Editorial: A global perspective wants to see change

People tend to react to criticism in two quite distinct ways. Many get very defensive and block their ears, disengage the grey matter and refuse to concede their challenger might have a point.

Less often - but surely more wisely - they might listen to what is being said, analyse it objectively and make appropriate adjustments.

Coast to Coast director Robin Judkins appears firmly in the first camp following a series of suggestions and criticisms from defending champion Nelson athlete Richard Ussher. Fairfax sports reporter Greg Ford describes Judkin's response as a "spontaneous eruption" and "unfit for print".

Ussher in effect calls for Judkins to step aside, allowing more professional organising of the event. Its 31st rendition is on at the end of this week. While it is described as the world's premier multi-sport event, Ussher suggests it is slipping behind the pack, and changes are needed if it is to return as a trend-setter or even foot it with similar events overseas. He adds the famously gruelling race does not represent value for money, other events are run more professionally and many of the "little details" expected of international multisport contests are absent.

His point about the money side of things seems accurate. Hundreds of contestants will tackle the run-kayak-cycle race from Kumara Beach on the West Coast to Sumner Beach on Friday and Saturday. They'll pay $1000 each for the privilege. The winner of the main event, the shortest day, will pocket 10 times that with a first prize purse of $10,000; the runner-up gets $1400, little more than his money back. In all, $240,000 in prizes, race pack goodies, finishers' medals, dinners and other products are returned to competitors, according to the race website.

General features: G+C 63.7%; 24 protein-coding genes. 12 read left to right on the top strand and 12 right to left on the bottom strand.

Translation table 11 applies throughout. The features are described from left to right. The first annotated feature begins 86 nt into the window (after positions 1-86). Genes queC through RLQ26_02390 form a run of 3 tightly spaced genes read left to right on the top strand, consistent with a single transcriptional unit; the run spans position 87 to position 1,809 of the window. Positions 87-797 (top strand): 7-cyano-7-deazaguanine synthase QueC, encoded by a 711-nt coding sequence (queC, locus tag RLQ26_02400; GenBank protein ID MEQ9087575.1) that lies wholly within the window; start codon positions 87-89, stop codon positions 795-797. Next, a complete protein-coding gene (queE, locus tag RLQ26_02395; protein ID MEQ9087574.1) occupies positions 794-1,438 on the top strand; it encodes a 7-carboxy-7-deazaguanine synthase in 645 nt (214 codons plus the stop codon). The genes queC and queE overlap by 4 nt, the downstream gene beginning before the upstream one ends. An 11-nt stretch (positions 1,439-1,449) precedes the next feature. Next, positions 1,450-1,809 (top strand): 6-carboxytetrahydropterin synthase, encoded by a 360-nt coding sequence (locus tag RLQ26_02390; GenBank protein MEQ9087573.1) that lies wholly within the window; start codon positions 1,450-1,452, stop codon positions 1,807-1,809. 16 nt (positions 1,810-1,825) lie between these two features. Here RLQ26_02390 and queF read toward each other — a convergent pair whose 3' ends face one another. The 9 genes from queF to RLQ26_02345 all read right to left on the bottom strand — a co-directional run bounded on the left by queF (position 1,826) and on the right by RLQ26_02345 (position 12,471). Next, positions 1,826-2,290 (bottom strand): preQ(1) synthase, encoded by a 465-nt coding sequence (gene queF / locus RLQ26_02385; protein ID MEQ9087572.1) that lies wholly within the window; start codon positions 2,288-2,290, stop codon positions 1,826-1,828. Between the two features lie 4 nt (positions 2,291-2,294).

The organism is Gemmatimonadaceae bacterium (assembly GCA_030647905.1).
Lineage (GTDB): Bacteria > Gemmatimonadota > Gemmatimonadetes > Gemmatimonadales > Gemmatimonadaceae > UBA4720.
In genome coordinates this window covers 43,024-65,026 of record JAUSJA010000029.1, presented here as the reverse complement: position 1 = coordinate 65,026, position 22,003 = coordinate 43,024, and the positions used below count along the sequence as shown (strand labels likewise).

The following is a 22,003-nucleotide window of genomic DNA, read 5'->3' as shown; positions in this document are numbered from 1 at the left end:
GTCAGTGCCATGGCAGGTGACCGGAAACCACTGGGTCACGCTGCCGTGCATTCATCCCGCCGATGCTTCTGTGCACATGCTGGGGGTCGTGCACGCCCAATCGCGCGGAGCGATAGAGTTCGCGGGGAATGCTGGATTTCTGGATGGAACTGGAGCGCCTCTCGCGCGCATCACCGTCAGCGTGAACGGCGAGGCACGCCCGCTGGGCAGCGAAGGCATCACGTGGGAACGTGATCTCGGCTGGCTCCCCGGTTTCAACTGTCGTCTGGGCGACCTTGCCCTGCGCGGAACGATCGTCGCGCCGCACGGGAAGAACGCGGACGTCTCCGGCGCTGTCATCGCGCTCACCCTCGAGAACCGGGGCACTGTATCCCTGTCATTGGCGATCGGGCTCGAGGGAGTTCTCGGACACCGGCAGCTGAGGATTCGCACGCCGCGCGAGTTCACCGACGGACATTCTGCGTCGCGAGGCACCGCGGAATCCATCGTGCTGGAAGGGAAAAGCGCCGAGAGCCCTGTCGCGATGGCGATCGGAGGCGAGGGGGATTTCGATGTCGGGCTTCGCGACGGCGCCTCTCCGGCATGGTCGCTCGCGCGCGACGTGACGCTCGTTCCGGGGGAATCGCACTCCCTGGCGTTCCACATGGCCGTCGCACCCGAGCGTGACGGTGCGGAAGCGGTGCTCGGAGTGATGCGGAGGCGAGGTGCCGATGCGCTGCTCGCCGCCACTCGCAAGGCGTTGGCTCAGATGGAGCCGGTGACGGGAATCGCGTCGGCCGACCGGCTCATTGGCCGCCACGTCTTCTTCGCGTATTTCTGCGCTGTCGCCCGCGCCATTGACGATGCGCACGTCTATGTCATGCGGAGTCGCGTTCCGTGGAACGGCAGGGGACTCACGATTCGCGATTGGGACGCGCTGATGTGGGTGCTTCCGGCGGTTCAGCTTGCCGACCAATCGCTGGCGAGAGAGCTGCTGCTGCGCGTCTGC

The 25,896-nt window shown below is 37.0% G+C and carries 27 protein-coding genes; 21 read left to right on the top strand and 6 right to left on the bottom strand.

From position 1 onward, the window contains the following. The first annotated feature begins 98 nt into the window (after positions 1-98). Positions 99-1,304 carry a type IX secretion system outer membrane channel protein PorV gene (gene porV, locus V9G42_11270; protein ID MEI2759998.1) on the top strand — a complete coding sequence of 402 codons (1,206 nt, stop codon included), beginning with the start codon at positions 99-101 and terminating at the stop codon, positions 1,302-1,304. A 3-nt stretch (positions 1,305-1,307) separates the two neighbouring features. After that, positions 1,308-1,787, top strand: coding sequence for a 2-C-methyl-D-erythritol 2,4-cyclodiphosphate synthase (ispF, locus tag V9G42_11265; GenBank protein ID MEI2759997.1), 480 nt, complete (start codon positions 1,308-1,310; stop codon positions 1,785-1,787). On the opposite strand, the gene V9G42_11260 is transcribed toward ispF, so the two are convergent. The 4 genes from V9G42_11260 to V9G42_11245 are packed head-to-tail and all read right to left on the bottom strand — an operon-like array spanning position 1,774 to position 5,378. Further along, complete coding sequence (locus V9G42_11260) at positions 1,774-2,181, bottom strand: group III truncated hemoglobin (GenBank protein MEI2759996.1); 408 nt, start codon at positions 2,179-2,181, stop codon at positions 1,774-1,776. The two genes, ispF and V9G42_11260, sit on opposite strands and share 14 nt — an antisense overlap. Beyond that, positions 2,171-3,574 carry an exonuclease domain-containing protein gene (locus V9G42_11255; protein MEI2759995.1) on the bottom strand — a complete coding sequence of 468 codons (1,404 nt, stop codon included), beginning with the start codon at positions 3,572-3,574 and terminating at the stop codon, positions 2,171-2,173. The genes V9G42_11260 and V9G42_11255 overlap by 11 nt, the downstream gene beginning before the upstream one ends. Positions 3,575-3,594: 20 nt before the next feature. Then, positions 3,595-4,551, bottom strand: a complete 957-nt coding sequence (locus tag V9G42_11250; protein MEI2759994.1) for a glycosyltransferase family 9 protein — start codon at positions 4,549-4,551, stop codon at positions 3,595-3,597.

Ussher's comments sound thoughtful, respectful and considered. He says he's been raising such points with race organisers - pages and pages of feedback over the years - without getting a response. The inference is that he is speaking out publicly because he has tried other routes without getting any traction. He sounds like a man motivated simply by wanting to see improvement in an event he loves.

Judkins' initial response, in contrast, seemed marked by hurt pride, defensiveness and anger. He sounded like a proud parent quite unable to see his baby's flaws. That's understandable. Judkins has been with the event from the start when, in 1982, along with 11 mates he pioneered the same 243km course which is used today. He organised the first official race the following year, and now aged over 60, has been with it ever since - half of his life.

His reaction was also, sadly, unprofessional. Wiser to offer a terse no comment and self-impose a time out to consider a full response and, more importantly, what Ussher was saying. As with many sports in which professionals and amateurs both compete, the Coast to Coast is for two types of competitor: the world class elite for whom multisport is a profession, and the keen amateur driven by the challenge of finishing. Ussher, very much the professional, is well placed to offer a global perspective on what needs to be done to cater for the world endurance-sport market. Judkins should listen to his five-times champion. He might find both of them have a common goal.

The Nelson Mail